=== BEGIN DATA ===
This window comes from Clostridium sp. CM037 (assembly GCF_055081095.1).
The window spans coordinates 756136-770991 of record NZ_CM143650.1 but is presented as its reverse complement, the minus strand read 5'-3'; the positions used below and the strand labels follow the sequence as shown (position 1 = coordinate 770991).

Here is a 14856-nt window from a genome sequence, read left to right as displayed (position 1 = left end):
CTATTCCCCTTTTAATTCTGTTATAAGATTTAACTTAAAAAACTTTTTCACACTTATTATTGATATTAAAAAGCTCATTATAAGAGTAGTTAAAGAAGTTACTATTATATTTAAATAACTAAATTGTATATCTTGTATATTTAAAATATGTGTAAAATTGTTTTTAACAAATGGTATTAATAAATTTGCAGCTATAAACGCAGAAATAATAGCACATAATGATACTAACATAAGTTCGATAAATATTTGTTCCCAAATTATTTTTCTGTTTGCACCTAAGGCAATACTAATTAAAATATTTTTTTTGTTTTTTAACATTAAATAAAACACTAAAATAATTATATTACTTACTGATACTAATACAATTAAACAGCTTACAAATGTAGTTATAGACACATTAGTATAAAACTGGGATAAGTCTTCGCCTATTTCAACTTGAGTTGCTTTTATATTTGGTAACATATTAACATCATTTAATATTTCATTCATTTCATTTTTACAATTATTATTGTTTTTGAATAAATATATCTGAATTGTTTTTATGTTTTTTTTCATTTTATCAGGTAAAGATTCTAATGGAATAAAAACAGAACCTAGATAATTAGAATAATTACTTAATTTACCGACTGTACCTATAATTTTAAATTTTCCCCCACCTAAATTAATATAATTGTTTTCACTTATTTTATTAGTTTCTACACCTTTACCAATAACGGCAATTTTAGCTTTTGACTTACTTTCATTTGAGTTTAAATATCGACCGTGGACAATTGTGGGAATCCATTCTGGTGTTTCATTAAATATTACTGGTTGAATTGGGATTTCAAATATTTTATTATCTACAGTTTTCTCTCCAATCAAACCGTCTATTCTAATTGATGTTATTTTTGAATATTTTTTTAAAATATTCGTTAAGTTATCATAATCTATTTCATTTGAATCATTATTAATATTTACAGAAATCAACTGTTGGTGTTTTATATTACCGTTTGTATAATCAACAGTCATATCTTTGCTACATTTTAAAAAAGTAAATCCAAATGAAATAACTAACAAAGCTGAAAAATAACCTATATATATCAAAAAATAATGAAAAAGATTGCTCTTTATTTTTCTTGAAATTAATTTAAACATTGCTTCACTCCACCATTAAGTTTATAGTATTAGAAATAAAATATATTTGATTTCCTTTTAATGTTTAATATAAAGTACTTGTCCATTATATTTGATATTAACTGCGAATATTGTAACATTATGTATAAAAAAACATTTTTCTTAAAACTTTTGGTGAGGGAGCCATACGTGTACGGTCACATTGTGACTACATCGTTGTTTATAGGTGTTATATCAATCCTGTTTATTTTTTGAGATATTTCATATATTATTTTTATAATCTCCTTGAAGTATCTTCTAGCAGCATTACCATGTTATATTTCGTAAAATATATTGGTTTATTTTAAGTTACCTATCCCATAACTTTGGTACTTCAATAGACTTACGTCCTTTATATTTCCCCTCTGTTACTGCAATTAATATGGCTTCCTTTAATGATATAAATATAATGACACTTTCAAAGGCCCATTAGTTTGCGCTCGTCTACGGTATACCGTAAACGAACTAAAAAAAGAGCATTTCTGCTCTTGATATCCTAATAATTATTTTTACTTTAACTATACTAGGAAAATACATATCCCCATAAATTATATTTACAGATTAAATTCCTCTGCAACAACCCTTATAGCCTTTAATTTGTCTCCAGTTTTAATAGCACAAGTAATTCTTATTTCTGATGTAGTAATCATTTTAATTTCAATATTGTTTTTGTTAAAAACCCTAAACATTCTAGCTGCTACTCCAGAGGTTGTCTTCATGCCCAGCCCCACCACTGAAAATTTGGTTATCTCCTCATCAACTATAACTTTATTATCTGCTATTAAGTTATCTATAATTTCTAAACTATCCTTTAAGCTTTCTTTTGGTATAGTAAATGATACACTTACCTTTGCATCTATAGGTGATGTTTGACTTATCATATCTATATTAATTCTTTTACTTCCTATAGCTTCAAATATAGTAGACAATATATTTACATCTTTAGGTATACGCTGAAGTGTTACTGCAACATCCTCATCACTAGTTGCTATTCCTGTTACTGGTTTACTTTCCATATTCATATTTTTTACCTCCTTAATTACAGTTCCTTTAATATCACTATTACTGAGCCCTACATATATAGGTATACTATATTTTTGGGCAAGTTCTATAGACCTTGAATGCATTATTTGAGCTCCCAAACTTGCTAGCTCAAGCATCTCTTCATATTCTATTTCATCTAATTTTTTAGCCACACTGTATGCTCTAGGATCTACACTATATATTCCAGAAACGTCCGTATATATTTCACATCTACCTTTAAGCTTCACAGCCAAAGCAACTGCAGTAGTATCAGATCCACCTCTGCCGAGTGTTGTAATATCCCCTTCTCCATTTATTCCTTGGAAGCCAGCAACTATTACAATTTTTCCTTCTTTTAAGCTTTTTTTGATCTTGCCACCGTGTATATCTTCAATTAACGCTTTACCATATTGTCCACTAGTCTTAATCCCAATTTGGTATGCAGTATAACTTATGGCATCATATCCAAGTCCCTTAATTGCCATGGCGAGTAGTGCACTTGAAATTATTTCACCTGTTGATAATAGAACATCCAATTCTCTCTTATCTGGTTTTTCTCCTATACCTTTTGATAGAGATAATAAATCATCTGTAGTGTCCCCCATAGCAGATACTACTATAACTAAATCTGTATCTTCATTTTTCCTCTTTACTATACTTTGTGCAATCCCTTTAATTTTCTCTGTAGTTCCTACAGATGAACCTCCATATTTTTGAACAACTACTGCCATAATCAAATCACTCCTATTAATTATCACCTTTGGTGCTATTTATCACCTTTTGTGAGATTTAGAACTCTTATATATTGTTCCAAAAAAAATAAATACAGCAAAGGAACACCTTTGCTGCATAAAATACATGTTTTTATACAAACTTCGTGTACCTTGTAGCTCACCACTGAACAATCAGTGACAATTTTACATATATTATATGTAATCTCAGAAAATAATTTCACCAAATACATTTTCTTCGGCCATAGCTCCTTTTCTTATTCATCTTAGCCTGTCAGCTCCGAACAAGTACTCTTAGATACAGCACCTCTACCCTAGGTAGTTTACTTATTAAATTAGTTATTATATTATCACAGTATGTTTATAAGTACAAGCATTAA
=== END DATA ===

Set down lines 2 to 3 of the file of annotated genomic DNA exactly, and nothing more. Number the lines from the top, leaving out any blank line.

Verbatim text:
The window spans coordinates 756136-770991 of record NZ_CM143650.1 but is presented as its reverse complement, the minus strand read 5'-3'; the positions used below and the strand labels follow the sequence as shown (position 1 = coordinate 770991).

Here is a 14856-nt window from a genome sequence, read left to right as displayed (position 1 = left end):